When families are introduced to young funeral directors, their initial doubt is often palpable. Perhaps they doubt our experience, our knowledge, our understanding or our professionalism. Age can certainly factor into all those reactions, but we are not deterred. We have been trained by the best and are confident in what we do. We serve each family with excellence and the care and respect they deserve. It is only a matter of time before the families see what we are capable of and trust us just as they would a funeral director of any other age. From young to old, we all provide an unsurpassable level of compassion and integrity to every family that walks through our doors. Then, as the years go by and the older generation of funeral directors exits, the young will be perfectly primed to fill their shoes and carry the industry forward.

Next time you are introduced to a young face like mine and find us younger than you had in mind for a funeral director, do not sell us short quite yet. We have learned from the best and are eager to serve with a passion and vitality like never before. The faces of FRENCH are changing, but the heart never will. 


Life Can Change in the Blink of an Eye

by Karla Barela, Advance Planning Consultant

August 4, 2016

FRENCH makes great efforts to educate the community on their preplanning options.  Karla Barela, Advance Planning Consultant, will be presenting the “What’s and Why’s of Preplanning” on August 10 at 10 a.m. at the Bear Canyon Senior Center and August 18 at 11 a.m. at the Barelas Senior Center.  If you are a member of ANY Senior Center, you can attend either of these events.  Please call Karla at 505-417-6398 to sign up.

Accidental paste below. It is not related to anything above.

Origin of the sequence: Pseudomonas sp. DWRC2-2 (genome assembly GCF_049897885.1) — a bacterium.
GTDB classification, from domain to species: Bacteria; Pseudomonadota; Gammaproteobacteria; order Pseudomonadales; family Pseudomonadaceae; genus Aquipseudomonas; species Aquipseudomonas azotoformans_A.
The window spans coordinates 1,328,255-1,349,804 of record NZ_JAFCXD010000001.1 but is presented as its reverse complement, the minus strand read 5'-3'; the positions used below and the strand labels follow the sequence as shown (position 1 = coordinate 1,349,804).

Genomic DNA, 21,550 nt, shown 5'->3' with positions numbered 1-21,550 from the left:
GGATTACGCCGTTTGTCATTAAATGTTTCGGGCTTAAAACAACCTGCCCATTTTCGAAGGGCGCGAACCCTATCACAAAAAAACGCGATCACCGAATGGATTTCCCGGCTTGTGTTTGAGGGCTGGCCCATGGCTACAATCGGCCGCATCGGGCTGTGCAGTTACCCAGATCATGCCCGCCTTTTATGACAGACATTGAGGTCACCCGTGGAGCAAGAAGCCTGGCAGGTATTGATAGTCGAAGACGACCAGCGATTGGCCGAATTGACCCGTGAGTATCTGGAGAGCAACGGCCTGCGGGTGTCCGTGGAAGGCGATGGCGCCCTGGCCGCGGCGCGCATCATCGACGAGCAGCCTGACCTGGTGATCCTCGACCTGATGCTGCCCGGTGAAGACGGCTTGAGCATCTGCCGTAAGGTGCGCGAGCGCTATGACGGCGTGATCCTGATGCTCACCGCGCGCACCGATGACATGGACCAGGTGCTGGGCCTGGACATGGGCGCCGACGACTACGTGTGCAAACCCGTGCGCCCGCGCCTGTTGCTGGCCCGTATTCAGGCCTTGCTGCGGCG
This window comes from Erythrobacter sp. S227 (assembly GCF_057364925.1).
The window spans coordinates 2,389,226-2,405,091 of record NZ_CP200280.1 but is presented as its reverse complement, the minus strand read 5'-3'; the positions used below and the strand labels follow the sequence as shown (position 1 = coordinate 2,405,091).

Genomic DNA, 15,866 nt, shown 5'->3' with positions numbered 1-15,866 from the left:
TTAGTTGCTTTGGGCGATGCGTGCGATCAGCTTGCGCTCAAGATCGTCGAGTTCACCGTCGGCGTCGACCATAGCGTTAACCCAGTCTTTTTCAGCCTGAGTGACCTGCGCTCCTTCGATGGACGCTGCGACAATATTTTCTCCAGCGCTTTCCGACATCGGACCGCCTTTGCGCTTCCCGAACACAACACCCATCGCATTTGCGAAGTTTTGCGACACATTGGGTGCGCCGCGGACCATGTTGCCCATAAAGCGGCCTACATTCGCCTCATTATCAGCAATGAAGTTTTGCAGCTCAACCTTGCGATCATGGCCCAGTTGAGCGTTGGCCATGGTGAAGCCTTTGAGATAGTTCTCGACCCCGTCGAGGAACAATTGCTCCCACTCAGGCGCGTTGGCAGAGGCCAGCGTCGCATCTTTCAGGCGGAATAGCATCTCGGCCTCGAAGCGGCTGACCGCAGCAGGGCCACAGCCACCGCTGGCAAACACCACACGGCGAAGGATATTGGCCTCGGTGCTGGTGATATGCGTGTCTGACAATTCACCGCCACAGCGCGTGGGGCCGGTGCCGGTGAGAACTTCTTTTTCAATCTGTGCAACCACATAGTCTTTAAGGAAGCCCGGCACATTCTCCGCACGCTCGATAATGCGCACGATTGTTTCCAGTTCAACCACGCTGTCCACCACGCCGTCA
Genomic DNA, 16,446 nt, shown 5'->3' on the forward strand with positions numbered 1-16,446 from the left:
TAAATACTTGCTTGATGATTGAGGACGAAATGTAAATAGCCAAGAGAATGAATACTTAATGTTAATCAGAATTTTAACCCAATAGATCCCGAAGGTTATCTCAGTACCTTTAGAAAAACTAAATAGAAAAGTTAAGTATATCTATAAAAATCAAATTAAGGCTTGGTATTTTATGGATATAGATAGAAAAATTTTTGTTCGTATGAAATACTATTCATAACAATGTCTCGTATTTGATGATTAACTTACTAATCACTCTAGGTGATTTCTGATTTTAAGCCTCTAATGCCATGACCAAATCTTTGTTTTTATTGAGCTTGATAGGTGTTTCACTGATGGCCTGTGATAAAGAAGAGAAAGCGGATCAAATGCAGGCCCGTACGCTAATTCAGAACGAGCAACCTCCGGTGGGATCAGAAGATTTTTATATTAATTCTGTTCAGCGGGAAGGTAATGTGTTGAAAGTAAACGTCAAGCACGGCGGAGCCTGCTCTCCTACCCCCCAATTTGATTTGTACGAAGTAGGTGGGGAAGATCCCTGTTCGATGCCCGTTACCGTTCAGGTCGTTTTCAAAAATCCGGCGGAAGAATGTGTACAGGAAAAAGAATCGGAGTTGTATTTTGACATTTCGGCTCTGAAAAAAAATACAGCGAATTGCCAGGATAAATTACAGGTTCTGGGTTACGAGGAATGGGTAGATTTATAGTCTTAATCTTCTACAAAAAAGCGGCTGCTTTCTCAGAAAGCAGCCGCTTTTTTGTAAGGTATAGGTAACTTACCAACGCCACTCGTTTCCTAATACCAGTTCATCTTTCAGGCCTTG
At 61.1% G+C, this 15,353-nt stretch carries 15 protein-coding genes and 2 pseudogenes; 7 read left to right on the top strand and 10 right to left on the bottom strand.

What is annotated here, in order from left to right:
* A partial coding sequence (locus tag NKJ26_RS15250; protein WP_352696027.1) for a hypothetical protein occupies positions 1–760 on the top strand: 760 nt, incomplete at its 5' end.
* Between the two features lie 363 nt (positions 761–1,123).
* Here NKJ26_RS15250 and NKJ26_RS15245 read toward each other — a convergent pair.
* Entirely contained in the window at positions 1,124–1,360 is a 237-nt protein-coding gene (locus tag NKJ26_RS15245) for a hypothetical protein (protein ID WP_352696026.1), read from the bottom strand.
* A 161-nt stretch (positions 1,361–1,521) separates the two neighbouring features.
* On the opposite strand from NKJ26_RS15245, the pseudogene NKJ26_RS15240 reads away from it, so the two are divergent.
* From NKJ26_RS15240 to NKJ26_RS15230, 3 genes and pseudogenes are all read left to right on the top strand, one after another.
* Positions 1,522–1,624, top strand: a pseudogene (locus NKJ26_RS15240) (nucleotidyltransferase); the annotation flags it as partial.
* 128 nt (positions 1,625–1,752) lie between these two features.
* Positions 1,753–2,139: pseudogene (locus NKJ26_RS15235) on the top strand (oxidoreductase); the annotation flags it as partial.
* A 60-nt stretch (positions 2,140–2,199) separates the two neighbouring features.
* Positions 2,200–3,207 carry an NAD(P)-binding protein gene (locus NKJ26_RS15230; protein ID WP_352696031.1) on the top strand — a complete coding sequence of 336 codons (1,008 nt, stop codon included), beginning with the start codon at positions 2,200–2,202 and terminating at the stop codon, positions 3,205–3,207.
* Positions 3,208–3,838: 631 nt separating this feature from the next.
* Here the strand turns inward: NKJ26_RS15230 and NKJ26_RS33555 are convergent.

Having retired from an almost 30-year career in financial services, a friend from Quality New Mexico suggested I apply for a position at FRENCH.  I thought, “What? Are you crazy?”  I flunked retirement, but had never thought of a funeral home as a new career choice.  Almost three years later, I can now say it has been a wonderful experience.

A few significant experiences made me realize the importance of being prepared and the importance of preplanning and how life can change in the blink of an eye. 

My father was a Prisoner of War in WWII for 3 ½ years.  On the worst day of our lives, my mom and I went to the funeral home to make his arrangements, just one day after he passed.  My memory of that day is somewhat foggy, but I do remember being there for what felt like all day.  At a difficult time, we made emotional decisions and overspent because he deserved it for what he endured on the Philippine Islands.  My dad was a strong yet humble man, had he done his own arrangements, he would not have selected what we did.  He would have been more modest and said “leave that extra money for your mom.”  Many years later, the doctor tells us that mom needed 24/7 care and we could not provide it.  She went into a nursing home, and this is not where she (or any of us) expected to spend her golden years.  At over $5 thousand a month, it did not take too many years to deplete the funds she and dad had saved in 46 years of marriage.  We were now in a position where the lawyer told us to cash in her only asset, a life insurance policy, to qualify for Medicaid to keep here in the nursing home.  We preplanned her arrangements with the money from that policy.  Little did we know the gift we had given ourselves, until mom passed.  It was a much better experience the second time around.  Arrangements had been made and paid years ahead of time.

As I said earlier, life can change in a moment. One day you are healthy and the next moment you have cancer.  Several years ago, my husband and I visited the doctor for a routine check up. The doctor informed my husband that he had cancer and required a liver transplant. In 2011, we celebrated New Year’s Eve at the Mayo Clinic.  Now, 4 ½ years later, he is still bringing joy to people with his music. Yet another reason to have everything in place now for the future.